Paul Allen reports from the final day of the COP23 UN climate talks.
As this year’s COP23 international climate talks finally draw to a close, I would like to offer a brief overview of some of the highs and lows of the past two weeks.
But before we get too deep into the nitty gritty, the first thing to recognise is that climate negotiations can actually be a really hard thing for us to follow. It’s not just the scientific terms such as CO2-equivalent or radiative forcing, there are also a wide range of acronyms like NDC, SDG or even IPCC. Then to top it all off, the Paris Agreement has created its own species of terms such as “Global Stocktake” and “facilitative dialogue”. However, help is at hand: the World Resources Institute’s expert team have assembled an easy guide to what’s what.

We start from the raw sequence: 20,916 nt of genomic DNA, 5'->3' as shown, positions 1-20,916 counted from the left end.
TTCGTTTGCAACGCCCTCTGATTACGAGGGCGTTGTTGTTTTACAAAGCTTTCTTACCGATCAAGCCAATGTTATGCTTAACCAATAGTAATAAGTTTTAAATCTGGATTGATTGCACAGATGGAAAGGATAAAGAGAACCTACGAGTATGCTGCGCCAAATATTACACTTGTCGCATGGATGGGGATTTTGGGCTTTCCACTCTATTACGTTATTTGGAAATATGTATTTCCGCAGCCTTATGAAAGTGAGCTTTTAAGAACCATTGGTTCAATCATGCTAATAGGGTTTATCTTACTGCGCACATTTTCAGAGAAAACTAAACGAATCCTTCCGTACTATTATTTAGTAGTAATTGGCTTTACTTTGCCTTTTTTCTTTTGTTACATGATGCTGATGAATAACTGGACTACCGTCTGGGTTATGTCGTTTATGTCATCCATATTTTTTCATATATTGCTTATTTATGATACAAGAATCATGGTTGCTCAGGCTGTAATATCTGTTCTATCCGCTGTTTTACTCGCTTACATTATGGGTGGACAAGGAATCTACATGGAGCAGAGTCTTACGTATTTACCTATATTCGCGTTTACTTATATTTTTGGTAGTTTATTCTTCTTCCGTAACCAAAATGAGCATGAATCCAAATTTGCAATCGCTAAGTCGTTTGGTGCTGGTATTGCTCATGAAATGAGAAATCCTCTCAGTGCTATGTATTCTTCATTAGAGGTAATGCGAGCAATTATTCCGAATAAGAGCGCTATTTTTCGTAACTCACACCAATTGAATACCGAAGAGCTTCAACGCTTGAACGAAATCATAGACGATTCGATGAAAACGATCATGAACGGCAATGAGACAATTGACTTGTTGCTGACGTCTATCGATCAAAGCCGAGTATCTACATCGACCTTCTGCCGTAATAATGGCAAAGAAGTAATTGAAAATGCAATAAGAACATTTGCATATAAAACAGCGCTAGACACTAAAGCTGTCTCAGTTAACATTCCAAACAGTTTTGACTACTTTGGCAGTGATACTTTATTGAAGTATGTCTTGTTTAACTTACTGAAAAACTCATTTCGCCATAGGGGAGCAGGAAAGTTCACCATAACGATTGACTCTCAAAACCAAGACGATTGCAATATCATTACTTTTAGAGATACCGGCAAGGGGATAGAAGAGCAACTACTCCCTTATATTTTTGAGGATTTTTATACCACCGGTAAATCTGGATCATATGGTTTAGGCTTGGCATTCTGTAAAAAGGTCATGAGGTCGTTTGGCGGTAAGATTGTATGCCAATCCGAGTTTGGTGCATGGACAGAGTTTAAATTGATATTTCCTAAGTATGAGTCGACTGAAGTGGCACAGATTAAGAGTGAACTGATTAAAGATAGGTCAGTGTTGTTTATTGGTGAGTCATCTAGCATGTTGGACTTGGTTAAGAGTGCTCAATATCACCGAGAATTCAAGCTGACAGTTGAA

So, as I sit here on the train home, thinking back over the past two weeks, one of my key disappointments has been that this COP has had a much lower profile than it deserves in the mainstream media. Especially as it coincided with the alarming revelation that, after having plateaud for three years, global carbon dioxide emissions will rise by 2% this year. Also, although India and China are still moving ahead with existing clean energy policies which is certainly helping, the gap between our collective Paris pledges and what the science demands of us still looms large. Following the potential withdrawal by the US this gap will widen.
Climate Action Tracker estimate that if all other governments fully implement their Paris pledges there would now be average global temperature increase of 3.2°C above pre-industrial levels by 2100. This marks a worrying rise on their 2.8°C pre-Trump estimates from 2016.